TV was full of memorable moments this year. Whether dramatic, comedic or just plain amazing, we didn’t have a hard time coming up with our favorite moments from TV in 2010.
From deaths to threats, conspiracies and stop-motion shenanigans, TV was good to us this year and we had a lot of fun looking back at the small screen moments that had us talking. Here are the TV moments from 2010 we won’t soon forget…
David Tennant's Doctor Dies - Doctor Who
One of the truly brilliant things about Doctor Who, the reason it has endured so long on television, is that The Doctor can never die. He can be killed, but once killed he regenerates into someone new. With each regeneration his appearance and even his personality may change, but he’s still at his core the same Doctor. Somehow knowing that didn’t help at all when David Tennant took his final bow as the tenth Doctor on January 1st of 2010 (in America) for the episode “The End of Time part two”. Sacrificing himself to save another, after accepting that by doing so the man he was now and the man many of us have grown to love as perhaps the greatest character in the history of television, would be sent into permanent oblivion, Tennant’s Doctor went out in one of the most emotional farewells ever captured on screen.
After enduring life-ending energies, The Doctor struggles for consciousness aboard his Tardis, knowing that his struggle doesn’t matter, it’s all over. He has time only to briefly visit the people and places he’s loved, watching them from afar as his body at last betrays him and begins transforming him into someone else. Still fighting to stay who he is Tennant gasps his last words at the screen, “I don’t want to go,” before violently regenerating into a wholly new person. Rumor has it that Tennant himself cried when he heard how his character would end, to say nothing of those of us in the audience watching, left in a puddle of tears on our couches. Though Doctor Who would live on, for a lot of us The Doctor died that night.
Sun And Jin Die Together - Lost
When it came time for Lost, in its final season, to establish that the stakes are high and Smoke Locke is the true baddy, the producers chose the heart wrenching course. They first reunited fan favorites, and arguably the best couple on the show, Jin and Sun after two and a half seasons apart. Then in apparent cold hearted fashion the couple was killed off. But it was the choice of these two beloved characters to die that allowed the island aspect of the story to come to a close. Perhaps we fans would like to believe one or both should survive, but is there any version of the story you want to exist where Jin leaves Sun ever again? Lost was always at it’s best when the people were the center of the story. One more time before the end game began we got to share in the love and joy of these two. They lived alone for far too long, and it was only appropriate that they should die together.
Deb Walks Away - Dexter
The Deb we’ve always known was a cop through and through. We’ve watched her climb the ranks and prove her loyalty to the badge time and again, so to say that her decision to look the other way when she came upon Jordan Chase’s body and the two people who killed him was a bit out of character for her would be an understatement. She had no idea it was her brother and his girlfriend she was letting go. What she knew was that one of them had gone through the same thing every other “barrel girl” she’d seen tortured in the videos had and the other was helping her get through it. Instead of making the arrest, she turned her back and gave them time to clean up and get out - a decidedly un-Deb like move but one that shows there’s a side to her that even she didn’t know existed. It may very well have been the best moment of the season and one of the biggest character-expanding moments for Deb within the series.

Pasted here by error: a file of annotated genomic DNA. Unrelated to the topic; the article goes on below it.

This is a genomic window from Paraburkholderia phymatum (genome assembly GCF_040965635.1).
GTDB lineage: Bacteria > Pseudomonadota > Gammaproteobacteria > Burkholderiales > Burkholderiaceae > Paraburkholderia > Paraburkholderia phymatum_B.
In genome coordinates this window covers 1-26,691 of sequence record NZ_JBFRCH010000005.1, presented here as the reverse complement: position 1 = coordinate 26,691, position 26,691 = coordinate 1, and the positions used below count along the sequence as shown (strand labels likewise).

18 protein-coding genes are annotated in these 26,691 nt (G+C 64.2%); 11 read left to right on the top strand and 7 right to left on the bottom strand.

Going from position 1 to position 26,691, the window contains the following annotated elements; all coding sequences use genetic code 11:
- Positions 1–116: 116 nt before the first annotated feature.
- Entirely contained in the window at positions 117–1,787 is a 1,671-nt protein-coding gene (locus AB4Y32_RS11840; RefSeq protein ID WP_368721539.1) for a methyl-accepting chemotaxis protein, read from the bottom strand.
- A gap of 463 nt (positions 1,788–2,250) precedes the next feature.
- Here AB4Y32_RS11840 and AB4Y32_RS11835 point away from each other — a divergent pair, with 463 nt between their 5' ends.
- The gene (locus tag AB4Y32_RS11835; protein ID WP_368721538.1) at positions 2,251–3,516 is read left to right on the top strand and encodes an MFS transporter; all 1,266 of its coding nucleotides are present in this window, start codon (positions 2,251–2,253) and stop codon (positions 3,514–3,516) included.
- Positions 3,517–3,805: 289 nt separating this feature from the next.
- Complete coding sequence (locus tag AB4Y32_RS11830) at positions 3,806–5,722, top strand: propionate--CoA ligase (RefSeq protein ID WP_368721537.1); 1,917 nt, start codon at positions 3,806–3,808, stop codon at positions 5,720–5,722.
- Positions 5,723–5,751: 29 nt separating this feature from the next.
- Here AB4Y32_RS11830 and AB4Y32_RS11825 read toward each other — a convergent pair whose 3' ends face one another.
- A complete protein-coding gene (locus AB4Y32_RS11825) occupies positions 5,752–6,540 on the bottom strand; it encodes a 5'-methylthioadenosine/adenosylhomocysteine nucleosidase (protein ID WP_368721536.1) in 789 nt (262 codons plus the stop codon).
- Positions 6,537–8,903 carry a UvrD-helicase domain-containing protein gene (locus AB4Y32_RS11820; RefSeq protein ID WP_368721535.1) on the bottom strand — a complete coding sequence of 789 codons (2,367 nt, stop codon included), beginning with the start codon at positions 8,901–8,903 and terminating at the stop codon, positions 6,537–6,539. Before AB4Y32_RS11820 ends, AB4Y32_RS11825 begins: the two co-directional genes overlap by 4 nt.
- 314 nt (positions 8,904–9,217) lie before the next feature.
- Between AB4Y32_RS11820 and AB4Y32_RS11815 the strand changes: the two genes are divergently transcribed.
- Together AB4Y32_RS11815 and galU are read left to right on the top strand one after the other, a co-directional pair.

It’s A Very Stop-Motion Christmas - Community
Stop motion is normally way cooler in theory than in execution. Typically, everyone gets so bogged down in the bizarre humor of it all that they forget to actually make a real episode. Not Community. Just as they did with the concept of a bottle episode, the stop-motion Christmas special gave us fresh insight into the characters, as well as provided the perfect medium for Abed to explore his past. Hilarious, poignant and right at home with Community’s off-beat, self-realized viewpoint, no other show on television could have pulled this off quite so effectively. It’ll surely go down as one of the high points for the comedy fast turning into one of the best television has to offer. Lesser shows would have given Jeff the lead here, but by killing him off early on in the episode, the guys behind Community proved no one is any more valuable than another. Isn’t that what Christmas is all about anyway?
Matt Takes His Place - Doctor Who
After watching The Doctor not just played, but absolutely embodied by David Tennant for three seasons it seemed impossible that his successor Matt Smith would ever live up to the high water mark already established for the character. Yet somehow, impossibly, Smith showed up in his first full episode “The Eleventh Hour” and instantly won everyone over. In that single introduction we all knew that while perhaps he’d never be as good as Tennant, he was the next best thing. As the episode ended Smith took over the screen in one of most electrifying, moments captured on television this year. Facing down a massive, hovering alien space ship Smith’s Doctor stood on a rooftop, staring back at Earth’s attackers and warning them to be afraid. As those freakish aggressors hovered above, Smith stood behind a series of holograms depicting previous Doctors only to tighten his newly acquired bowtie (bowties are cool, fezzes too for that matter) and step through the holographic face of David Tennant, and stare straight in the face of death. The eleventh Doctor had arrived.